Armed men take over Malheur Wildlife refuge
A watch tower is manned by occupiers at the Malheur National Wildlife Refuge near Burns, OregonJim Urquhart/ Reuters

Leaders of the local Burns Paiute Indian tribe have told the armed militiamen in cowboy hats who have taken over an Oregon wildlife refuge to pack up and go home. "We don't want you here," said a statement from tribal leaders, who consider the Malheur National Wildlife Refuge part of their native lands.

"They just need to get the hell out of here," said tribal council member Jarvis Kennedy. He called the 12-man group a "bunch of bullies and little criminals coming in here and trying to push us around and occupy our aboriginal territories where our ancestors are buried." He called the armed gang a "new calvary" similar to the American military that originally forced the Paiute off their lands.

The militiamen – calling themselves the Citizens for Constitutional Freedom – want the wildlife refuge lands and surrounding publicly owed territory, controlled by the federal Bureau of Land Management, turned over for free to the ranchers who have used it as pasture land for years. Leader Ammon Bundy's father, Cliven, owes the Bureau of Land Management over $1m (£683,335) for grazing his cattle on its land in Nevada. The father and son were involved in a similar showdown with federal authorities in 2014, but Cliven Bundy was never forced to pay the money he owed.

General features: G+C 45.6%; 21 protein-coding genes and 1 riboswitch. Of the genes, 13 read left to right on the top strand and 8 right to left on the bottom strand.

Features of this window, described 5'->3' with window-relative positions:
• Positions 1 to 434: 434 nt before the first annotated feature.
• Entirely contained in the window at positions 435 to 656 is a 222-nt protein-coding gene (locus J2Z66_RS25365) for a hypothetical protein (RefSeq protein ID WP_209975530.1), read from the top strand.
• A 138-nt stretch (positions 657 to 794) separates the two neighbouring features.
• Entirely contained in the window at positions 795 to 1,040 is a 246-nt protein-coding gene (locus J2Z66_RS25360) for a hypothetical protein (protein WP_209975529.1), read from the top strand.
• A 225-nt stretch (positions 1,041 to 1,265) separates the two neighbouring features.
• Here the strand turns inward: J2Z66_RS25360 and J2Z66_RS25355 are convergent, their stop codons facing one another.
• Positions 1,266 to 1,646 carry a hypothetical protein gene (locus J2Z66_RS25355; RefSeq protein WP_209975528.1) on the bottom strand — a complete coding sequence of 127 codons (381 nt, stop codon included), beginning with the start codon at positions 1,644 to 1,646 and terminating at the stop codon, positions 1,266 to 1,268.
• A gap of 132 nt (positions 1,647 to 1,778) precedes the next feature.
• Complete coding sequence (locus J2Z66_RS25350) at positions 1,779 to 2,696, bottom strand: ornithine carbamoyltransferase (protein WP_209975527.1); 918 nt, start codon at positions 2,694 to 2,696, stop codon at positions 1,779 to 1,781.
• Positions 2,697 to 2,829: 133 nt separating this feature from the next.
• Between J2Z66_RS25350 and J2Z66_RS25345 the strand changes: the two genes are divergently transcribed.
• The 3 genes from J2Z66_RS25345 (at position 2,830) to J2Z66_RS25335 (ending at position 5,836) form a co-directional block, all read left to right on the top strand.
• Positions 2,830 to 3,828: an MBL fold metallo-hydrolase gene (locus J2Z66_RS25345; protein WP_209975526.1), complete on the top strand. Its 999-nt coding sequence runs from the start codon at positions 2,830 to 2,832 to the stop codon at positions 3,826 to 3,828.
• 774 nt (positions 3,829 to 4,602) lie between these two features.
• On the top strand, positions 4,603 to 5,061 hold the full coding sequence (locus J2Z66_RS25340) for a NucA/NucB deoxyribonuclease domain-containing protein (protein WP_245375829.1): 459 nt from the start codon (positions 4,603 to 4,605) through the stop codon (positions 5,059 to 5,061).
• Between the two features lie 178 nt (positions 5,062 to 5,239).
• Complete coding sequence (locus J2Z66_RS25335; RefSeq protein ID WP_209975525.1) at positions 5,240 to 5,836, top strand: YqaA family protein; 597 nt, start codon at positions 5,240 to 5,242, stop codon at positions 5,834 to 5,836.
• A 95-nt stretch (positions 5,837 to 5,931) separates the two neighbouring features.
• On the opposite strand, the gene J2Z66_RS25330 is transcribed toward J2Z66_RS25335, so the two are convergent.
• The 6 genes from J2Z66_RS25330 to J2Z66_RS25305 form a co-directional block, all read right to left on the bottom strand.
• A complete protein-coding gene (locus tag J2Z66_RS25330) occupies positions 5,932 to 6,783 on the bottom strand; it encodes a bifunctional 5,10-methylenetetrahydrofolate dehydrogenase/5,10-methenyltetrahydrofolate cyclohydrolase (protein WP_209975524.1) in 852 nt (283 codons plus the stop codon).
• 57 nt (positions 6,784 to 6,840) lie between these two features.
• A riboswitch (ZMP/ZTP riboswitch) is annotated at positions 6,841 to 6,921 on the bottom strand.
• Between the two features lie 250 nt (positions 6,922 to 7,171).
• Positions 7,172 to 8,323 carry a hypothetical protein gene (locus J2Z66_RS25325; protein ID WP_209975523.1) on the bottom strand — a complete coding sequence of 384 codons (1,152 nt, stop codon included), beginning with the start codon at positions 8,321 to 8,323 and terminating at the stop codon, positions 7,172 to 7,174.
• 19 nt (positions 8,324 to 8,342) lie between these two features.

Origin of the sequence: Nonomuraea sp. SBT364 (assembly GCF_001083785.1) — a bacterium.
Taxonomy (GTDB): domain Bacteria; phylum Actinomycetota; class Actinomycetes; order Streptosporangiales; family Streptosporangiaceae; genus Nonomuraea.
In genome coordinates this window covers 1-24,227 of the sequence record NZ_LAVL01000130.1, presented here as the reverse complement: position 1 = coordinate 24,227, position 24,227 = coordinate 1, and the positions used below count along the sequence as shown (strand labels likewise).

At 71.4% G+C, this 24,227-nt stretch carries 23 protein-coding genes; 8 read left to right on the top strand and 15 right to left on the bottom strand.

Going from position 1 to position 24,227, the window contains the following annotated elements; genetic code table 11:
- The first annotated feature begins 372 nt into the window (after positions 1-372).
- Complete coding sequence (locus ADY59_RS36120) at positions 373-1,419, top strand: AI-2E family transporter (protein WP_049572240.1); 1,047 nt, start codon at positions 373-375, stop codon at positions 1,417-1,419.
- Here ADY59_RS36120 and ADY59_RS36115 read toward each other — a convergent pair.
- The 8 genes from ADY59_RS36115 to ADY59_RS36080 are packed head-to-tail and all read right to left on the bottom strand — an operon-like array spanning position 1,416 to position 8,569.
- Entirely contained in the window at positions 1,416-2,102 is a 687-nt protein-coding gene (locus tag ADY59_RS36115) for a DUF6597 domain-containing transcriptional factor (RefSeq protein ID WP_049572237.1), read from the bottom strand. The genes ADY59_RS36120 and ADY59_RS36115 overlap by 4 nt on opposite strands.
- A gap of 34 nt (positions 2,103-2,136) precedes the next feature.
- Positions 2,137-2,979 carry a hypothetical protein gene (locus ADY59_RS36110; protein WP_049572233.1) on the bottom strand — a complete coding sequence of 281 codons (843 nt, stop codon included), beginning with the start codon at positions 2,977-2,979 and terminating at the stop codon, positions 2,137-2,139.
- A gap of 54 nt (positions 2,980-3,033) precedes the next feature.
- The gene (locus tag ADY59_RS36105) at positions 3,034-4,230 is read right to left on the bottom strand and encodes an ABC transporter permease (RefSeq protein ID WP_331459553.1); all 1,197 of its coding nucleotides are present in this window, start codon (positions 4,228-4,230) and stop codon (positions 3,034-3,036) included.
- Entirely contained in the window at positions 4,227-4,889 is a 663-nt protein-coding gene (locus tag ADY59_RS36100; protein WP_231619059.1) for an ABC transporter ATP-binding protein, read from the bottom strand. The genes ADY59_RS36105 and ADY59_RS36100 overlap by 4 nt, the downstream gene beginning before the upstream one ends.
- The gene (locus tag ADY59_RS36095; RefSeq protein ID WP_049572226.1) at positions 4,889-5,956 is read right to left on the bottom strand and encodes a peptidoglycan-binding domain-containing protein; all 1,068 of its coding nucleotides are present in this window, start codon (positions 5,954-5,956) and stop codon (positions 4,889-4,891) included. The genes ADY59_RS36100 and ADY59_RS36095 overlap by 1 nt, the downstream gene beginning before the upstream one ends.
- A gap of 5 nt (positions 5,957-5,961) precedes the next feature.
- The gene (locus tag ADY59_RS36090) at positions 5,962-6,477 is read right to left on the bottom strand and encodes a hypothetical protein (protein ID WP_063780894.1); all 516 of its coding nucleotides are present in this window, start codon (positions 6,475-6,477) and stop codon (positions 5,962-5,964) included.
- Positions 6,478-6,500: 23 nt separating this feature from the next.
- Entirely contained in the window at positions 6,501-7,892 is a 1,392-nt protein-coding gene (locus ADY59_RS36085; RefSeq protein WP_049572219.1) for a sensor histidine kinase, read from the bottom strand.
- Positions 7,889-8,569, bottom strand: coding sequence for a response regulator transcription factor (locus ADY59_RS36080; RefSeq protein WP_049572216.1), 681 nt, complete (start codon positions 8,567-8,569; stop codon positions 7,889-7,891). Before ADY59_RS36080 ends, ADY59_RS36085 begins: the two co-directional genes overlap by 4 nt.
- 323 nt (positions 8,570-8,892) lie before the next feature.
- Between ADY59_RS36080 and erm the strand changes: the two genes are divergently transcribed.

The history of the Wadatika band of northern Paiutes dates back 9,000 years when they lived in caves and began to migrate when are lakes dried up. The tribe never ceded its right to the land but received federal recognition in 1868, and signed a treaty with the federal government that requires it to protect the natives and prosecute any crimes against them.

Kennedy said there are important papers that document his tribe's history in the headquarters the ranchers have taken over. Authorities are said to be waiting out the militants and hope to flush them out without violence by cutting power, phone service and access to roads.